GREENVILLE — The Greenville City Council meeting became contentious at times on Tuesday evening when Bishop Lee Bowling, of the Church of God of Apostolic Faith, addressed council members and the administration about the homeless issue in the city. Bishop Bowling accused members of providing poor leadership and being unsympathetic and unempathetic.
Councilperson Delores Eley called Bowling out on his past comments, “You have accused us of singling out the homeless. You have accused us of being unsympathetic. Not being empathetic. He responded, “I have.” She continued, “Yes, you have. I don’t think that’s fair of you anymore than its fair of us to say…” She was interrupted by Bowling who questioned Eley, “To hold you accountable as an elected official?” She responded, “You can hold me accountable, but you cannot accuse me of not being empathetic if you don’t know me.” Council President John Baumgardner sided with Eley and addressed Bowling, “You pointed your finger at all of us.” Eley continued, “That is you accusing us of doing the same thing you are doing. I for one, whether you like me being a woman on this city council…” Bowling interrupted again, “What does a woman have anything to do with it? You’re putting words in my mouth, again.” Eley said, “I believe in your church doctrine it might. I’m just saying think about how sometimes you come across. If you come across adversarial with me, you will get push back.” Bishop Bowling responded, “Perhaps we need to un-elect you as an official if you can’t represent all of the people in the city.” Eley stressed she does represent all of the people. Bowling continued, “You can sit here and have a heated debate if you want, but the fact of the matter is it is the failed leadership of not just the council, but of everybody that sits in the council for years.”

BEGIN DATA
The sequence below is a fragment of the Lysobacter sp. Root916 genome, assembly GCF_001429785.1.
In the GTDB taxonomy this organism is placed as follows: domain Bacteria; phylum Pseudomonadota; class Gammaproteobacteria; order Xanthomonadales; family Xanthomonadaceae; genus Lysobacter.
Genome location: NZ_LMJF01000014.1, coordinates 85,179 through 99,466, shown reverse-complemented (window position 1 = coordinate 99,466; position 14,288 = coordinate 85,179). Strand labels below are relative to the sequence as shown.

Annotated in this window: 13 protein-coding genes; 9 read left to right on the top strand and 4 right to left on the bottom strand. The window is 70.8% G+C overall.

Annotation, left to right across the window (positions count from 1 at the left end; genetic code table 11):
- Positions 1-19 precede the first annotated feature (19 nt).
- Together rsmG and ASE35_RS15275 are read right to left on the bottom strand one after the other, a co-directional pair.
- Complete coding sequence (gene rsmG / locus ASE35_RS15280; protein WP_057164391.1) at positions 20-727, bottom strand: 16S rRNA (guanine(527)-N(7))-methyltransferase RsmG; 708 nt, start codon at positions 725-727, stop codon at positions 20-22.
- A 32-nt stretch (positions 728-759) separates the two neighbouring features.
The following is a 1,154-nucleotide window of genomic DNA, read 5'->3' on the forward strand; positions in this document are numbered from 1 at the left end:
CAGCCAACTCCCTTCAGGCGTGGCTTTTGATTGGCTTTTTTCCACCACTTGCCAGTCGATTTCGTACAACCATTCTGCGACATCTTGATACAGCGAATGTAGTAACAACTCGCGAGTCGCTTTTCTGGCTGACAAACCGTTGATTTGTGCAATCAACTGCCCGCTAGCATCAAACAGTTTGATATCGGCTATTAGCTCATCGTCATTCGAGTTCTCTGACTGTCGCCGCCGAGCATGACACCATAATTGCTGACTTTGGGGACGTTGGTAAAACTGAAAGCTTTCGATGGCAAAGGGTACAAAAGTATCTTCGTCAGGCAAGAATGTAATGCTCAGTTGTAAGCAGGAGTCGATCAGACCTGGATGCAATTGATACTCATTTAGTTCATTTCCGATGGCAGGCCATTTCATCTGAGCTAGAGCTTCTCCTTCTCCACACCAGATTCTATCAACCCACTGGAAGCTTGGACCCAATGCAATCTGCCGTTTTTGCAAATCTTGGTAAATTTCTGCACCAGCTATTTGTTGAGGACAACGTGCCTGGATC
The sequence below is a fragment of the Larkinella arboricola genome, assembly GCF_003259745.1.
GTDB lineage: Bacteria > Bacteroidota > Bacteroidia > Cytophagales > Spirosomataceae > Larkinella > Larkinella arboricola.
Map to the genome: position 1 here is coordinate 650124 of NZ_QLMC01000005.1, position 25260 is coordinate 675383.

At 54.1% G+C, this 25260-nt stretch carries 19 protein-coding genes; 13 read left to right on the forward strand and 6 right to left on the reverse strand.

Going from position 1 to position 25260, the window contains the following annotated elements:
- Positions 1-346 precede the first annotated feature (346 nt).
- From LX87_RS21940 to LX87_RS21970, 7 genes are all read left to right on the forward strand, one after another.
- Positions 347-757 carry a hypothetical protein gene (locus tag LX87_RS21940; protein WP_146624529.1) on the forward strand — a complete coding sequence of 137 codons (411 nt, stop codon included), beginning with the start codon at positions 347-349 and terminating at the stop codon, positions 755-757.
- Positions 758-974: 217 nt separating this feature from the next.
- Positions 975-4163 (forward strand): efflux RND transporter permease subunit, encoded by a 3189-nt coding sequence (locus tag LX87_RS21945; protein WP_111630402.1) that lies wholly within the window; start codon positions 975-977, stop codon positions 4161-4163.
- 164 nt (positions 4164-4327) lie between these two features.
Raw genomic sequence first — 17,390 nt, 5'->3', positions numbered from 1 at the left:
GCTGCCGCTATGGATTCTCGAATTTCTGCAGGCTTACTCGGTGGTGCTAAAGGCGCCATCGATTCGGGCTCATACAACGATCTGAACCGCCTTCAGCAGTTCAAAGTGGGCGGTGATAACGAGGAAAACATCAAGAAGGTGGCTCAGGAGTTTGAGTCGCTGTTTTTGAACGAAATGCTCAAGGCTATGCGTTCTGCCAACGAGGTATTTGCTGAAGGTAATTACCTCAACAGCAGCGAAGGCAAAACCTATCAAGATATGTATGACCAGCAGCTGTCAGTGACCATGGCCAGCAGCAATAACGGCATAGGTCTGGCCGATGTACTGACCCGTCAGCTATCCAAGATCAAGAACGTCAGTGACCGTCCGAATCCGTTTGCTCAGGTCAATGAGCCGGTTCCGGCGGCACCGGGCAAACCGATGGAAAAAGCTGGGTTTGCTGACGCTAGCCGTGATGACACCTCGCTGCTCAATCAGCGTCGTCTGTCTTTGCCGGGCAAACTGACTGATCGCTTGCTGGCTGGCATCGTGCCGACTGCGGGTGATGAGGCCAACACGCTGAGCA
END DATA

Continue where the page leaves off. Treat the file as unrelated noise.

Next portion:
Bishop Bowling pushed for more communication to get the resources on the same page. He said, “We have to do better to join everyone together in the conversation to move our city forward. We have a great city. We have great men and women in place. I do not disrespect none of you even though I disagree with many of you on how you do things. I’ve been called to be a Moses; to be sent here tonight to tell you that we need to liberate these people. For too long we have had a problem with our homeless. It has been through failed leadership of city, county and federal people all over the globe. We have to come together and do better for our citizens that are homeless.”
The bishop was also disappointed he did not receive an invitation to the meeting put together by the city on this issue. “Several meetings have been planned in this city and not one time has the Office of the Bishop been invited to those meetings, but yet we have done more to help with the homeless than anybody. We have put them up in motels. We have started a mailbox system. You can’t get a job in the city or any city without a mailbox. Now they can come and use the church address to get mail. We have a problem with them showering and have put in showers, Showers of Blessings,” he said. He also pointed out that he has helped five people get jobs and transports them back and forth to work.